Community Talks About Diversity on Campus

Kathryn Canavan, Reporter

Amy Lahart, Dean of Students, and Kit Foley, Vice President of Student Affairs, are reaching out to students and faculty in search of answers to the issue of campus diversity.

Students and faculty have become intrigued by recent talk about making campus more diverse. Lahart and Foley have directed several talks, inviting students and faculty to offer ideas on  how they perceive diversity, define it, and how they feel the community can create a more diverse institution.

Lahart said diversity is an important issue in her personal and professional lives.

“From a personal perspective, diversity for me is an understanding, an appreciation for, an inclusiveness for people who have unlike backgrounds, or unlike ethnic traits.”

Diversity is a very broad topic, and it can be inclusive of race – and many other differences, said Lahart. It can include gender, sexual orientation, ethnicity, disability and religious background.

“I think the disadvantage that I feel, what we hear from students, and what we hear from groups that say we aren’t diverse is because, typically, that’s attached to race. So we are a predominantly white community, and there are people who think we are not diverse because we cannot visually see whether or not we are diverse.  That’s certainly a component of diversity, but when you talk about the broad perspective of diversity, you’re also talking about economic diversity, ethnicity, and ethnicity is not something we can always see,” said Lahart.

As Dean of Students and as a Business professor, Lahart believes diversity enables students to see the world through many lenses.

“As it relates to my job and being involved in higher education, what I think diversity is, it’s allowing for students in the higher educational system to interact and have exposure to different types of cultures, people, and different opportunities for them to broaden the way they view the world,” said Lahart.

Maria Cabrera, Multicultural Student Outreach Coordinator, believes simply being with a diverse group of people can expand students’  horizons and bring together groups of people who normally would not have any relationship.

“My personal definition of diversity is the differences between people that makes us all unique and the commonalities that brings us together. My job basically deals with all things multicultural from programming, to workshops, to student involvement. I deal with diversity every day,” said Cabrera.

While the university is predominately white, faculty and staff argue that they have taken steps to advocate for diversity. One of  step is multicultural educational programs, which include TRUTH talks, cultural holiday celebrations and the Multicultural Club, which Cabrera heads,

“In their meetings they talk about different awareness events that they do on campus. They have different service opportunities that they volunteer their time for. These opportunities usually involve a diverse group of organizations,” said Cabrera.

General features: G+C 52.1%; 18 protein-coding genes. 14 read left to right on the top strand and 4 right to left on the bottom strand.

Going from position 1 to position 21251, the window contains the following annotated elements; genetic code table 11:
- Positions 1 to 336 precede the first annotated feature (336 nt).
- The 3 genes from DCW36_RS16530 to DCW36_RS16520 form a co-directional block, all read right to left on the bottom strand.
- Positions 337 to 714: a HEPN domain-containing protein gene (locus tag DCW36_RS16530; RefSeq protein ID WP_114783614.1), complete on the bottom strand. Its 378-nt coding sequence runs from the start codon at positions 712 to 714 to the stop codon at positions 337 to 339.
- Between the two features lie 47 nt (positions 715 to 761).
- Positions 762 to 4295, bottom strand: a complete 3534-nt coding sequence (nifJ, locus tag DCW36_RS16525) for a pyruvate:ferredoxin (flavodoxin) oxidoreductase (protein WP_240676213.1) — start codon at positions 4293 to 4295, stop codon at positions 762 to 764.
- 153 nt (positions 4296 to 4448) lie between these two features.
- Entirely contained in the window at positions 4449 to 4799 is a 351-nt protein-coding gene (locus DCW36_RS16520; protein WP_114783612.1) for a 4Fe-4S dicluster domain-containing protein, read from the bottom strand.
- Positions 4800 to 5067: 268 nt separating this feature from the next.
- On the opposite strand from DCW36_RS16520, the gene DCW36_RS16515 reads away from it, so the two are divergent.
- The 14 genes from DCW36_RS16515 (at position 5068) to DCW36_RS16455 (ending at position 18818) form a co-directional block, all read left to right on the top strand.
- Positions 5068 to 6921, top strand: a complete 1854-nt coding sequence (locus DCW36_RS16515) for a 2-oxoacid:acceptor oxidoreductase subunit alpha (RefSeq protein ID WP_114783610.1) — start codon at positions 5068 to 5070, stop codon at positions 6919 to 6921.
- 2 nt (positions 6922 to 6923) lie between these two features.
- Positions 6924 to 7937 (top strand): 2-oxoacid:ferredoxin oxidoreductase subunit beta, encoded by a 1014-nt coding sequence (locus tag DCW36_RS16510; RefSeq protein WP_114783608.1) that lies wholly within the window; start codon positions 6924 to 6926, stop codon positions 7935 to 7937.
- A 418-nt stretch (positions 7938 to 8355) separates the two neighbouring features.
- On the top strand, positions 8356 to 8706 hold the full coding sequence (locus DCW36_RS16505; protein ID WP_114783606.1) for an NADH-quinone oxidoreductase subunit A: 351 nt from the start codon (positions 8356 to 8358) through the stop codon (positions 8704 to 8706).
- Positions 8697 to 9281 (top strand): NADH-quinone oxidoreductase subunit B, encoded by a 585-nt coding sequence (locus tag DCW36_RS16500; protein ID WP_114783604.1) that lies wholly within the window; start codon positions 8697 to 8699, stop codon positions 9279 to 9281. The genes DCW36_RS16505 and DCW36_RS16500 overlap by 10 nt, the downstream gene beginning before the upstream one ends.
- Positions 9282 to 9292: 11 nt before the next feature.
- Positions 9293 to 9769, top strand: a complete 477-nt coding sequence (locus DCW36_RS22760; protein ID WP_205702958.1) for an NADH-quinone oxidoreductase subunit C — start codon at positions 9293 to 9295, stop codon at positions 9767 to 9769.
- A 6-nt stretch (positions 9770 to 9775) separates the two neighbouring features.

While the club is active on campus, students usually only see what they can see with their eyes.

“Misericordia doesn’t seem to have that much diversity, at least not in the traditional sense, but there are differences we can’t see. We have people who come from different backgrounds, and different places,” said first year occupational therapy major Jamie Fechnay.

Lahart said diversity has been a factor in decision-making since the founding of the university, which is why Lahart believes it should remain a critical concern.

“[Its purpose] from its inception, was to educate the coal miner’s daughters of Pennsylvania, and then [it was] a women’s college.  So I think over the years, as we have diversified –  because we have, we added men – we have more diversity than what I think people are aware of,” said Lahart.

First year speech language pathology major Ashley Hobbs believes the atmosphere is beneficial to achieving more diversity because everyone is willing to see a change.

“At our school, I think it’s a very safe and nurturing environment for everyone’s difference. Everyone is really respectful and tolerant,” said Hobbs.

First year occupational therapy major Brianne Font said achieving diversity is a challenge, but one that can be overcome with a little work.

“In my own words, diversity is coming to the realization that everyone is different, and that there are differences we have to accept among everyone, whether that be race or ethnicity,” said Font.

“I think it affects all of us,” Lahart said.  “With those ethnicities come different types of cultures, and with those cultures comes different types of norms for what that culture allows for, so I don’t think it hurts us, I think it’s who we are as an institution.  We are, I think, much more diverse than some people have the perception that we are,” said Lahart.

Lahart believes the school will make progress with the help of faculty and students.

“Can we do more? Can we increase the opportunities for students to do that? Misericordia wants to continue to strive for [this], because the underlying reason we want to do this is to create more and more experiences for students to be able to broaden that view,” said Lahart.